The availability of diverse interfaces and data formats for transferring the serialisation data to central databases on an international basis (hubs) is a further key point to bear in mind when procuring and installing software. Although governments have yet to resolve many of the details, and hubs are still being established, there is no reason to postpone the acquisition of centralized serialisation software. In fact, these circumstances represent another argument in favour of attaching the utmost priority to ensuring that the software solution can be modified at a later date, irrespective of whether data are subsequently to be transferred directly to the hubs and, if applicable, distributors, or indirectly by way of the ERP system.
Close scrutiny is likewise warranted in respect of both the data encryption methods and the general security standards applied in order to prevent unauthorised access to the database and illicit data transfers. Note that the entire IT infrastructure must be appropriately configured for this purpose as well.
It is essential that internal processes are thoroughly analysed and all current and future requirements are defined before serialisation software is purchased or even put out to tender. For this purpose it is highly advisable to establish an interdisciplinary project team assembled from various departments (IT, production, logistics, engineering, quality management, validation, packaging design). Sufficient time should also be allocated to such a complex project, but pressures are likely to increase in view of the approaching effective dates of statutory regulations and foreseeable capacity bottlenecks among software and hardware suppliers. Depending on the ISA-95 Levels that are to be implemented, a period of up to 24 months should be allowed from the start of the analysis to completion of the pilot phase, including procurement, implementation, validation and training both fore software and hardware. It must also be borne in mind that external partners, such as packaging printers, contract packers and, depending on the market, wholesalers, need to be integrated in the process as well, and that the relevant processes need to be defined and interfaces created in good time.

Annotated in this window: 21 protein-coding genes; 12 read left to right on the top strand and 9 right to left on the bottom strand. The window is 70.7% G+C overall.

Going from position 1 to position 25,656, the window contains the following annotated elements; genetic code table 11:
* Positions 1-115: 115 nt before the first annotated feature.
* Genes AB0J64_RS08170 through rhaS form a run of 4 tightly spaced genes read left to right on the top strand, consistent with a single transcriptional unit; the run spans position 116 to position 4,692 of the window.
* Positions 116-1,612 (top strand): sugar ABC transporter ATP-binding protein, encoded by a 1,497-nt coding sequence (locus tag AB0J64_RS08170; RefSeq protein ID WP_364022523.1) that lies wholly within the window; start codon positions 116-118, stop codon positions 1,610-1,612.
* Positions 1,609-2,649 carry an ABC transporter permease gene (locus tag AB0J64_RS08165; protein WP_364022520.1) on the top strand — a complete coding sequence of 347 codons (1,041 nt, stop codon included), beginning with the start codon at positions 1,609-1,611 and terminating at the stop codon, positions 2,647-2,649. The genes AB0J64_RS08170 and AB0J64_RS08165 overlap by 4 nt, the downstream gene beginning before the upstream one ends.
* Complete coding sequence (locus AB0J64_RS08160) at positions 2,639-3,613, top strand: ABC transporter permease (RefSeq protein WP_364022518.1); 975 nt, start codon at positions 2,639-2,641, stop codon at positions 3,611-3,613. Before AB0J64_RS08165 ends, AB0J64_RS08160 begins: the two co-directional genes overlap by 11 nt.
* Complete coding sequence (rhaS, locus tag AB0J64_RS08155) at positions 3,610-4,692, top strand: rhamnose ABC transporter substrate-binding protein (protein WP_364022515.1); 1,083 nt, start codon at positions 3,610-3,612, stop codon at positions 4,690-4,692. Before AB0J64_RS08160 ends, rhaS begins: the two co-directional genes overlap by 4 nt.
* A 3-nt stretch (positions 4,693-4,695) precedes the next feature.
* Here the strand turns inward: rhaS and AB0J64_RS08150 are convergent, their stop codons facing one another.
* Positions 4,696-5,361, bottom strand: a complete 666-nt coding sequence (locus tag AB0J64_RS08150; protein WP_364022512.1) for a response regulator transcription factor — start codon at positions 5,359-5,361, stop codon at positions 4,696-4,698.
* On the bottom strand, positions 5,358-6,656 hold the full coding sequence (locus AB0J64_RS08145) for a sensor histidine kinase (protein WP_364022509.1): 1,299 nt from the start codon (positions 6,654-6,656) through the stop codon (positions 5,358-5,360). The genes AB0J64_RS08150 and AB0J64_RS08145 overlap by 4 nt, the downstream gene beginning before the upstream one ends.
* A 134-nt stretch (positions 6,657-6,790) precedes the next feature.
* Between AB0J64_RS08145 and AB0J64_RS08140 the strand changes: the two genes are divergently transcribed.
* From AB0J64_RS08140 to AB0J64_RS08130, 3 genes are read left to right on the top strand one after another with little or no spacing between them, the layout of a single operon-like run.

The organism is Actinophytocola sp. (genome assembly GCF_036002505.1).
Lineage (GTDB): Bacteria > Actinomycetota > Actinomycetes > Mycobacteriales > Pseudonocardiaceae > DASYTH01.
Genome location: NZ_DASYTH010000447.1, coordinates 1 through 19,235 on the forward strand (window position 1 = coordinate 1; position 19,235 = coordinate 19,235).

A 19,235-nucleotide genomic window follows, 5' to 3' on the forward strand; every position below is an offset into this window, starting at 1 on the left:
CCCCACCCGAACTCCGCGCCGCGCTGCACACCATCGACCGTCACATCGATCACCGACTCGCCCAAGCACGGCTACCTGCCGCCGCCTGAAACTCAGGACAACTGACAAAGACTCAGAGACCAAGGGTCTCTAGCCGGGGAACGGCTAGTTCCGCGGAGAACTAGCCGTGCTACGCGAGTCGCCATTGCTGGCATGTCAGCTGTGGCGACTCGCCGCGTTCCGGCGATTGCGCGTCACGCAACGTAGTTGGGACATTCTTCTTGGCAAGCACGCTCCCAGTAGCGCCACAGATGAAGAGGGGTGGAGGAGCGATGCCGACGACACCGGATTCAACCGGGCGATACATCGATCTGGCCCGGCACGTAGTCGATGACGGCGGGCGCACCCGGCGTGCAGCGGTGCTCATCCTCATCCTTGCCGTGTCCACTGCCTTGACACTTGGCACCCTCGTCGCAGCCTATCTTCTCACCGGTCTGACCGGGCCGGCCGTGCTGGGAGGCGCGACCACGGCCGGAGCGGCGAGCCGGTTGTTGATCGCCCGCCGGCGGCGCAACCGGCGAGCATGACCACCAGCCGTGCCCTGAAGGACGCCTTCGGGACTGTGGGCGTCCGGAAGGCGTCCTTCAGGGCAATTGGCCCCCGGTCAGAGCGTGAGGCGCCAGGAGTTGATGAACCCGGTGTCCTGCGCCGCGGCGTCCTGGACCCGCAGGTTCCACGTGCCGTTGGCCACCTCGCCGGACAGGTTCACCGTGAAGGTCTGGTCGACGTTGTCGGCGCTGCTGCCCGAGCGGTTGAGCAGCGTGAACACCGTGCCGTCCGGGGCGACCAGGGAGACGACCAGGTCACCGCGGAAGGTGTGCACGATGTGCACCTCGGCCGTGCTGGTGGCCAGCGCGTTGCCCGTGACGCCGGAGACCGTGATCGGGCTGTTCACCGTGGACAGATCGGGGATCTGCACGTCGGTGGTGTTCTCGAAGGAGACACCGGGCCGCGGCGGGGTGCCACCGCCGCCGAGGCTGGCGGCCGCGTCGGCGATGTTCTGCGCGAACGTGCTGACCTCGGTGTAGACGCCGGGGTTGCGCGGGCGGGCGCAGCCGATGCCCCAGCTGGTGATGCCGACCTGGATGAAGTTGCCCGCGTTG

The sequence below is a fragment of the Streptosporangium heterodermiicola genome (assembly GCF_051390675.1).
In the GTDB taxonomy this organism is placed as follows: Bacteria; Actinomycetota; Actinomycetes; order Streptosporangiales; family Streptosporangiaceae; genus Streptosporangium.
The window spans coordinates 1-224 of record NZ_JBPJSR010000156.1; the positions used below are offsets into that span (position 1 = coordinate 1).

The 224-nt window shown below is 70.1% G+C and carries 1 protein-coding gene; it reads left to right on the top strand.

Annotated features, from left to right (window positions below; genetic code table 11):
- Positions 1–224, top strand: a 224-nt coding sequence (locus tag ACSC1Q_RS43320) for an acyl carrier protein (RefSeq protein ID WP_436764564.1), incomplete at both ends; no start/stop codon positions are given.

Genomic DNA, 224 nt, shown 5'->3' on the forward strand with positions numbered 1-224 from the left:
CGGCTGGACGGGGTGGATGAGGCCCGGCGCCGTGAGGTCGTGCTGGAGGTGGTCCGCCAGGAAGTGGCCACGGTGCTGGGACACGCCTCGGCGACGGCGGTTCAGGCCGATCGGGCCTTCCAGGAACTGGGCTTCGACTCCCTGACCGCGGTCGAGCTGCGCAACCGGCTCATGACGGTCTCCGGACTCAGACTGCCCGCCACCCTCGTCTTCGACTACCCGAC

Generally speaking, the following holds true as regards the quality of prospective centralised serialisation software: the greater the modularity of its structure and the easier it is to make adjustments at process level concerning the integration of machines, the more future-proof the solution is likely to be (see Fig. 4).
Figure 4: Modular serialisation software allows individual modules to remain inactive until they are actually required.
Figure 5 is a schematic representation of the procedure to be followed for serialisation, using the example of a special software solution – it is valid for a single line or multiple lines (up to ISA-95 Level 3). The tasks and functions of the software are shown against a yellow background. The production orders are generated in an ERP system and forwarded to the serialisation software. At the same time, serial numbers are either imported to the database from an external source and checked for non-duplication, or generated directly by the software.
Figure 5: Schematic of the serialisation software functions required to model the ISA-95 Level 1, 2 and 3 processes reliably.
On the basis of predetermined product definitions – stored in the software after multiple cross-checking if necessary, batch-specific production jobs can then be generated and allocated to one or several packaging lines. The only available lines are those whose technical attributes, which are also managed by way of the software, satisfy the requirements of the relevant production job.
The lines report the production outcomes or results to the database, from where they can be exported together with audit trails and, if necessary, encrypted and transmitted to the relevant authorities; databases or wholesalers. In the interests of enhancing its performance capabilities, the database can hold large quantities of data. Figure 5 alone illustrates that ISA Levels 1, 2 and 3 entail a high degree of complexity, which increases further when ISA Level 4 is implemented as well.
A scalable software solution capable of easily assimilating additional functions, operation levels and aggregation levels is therefore essential.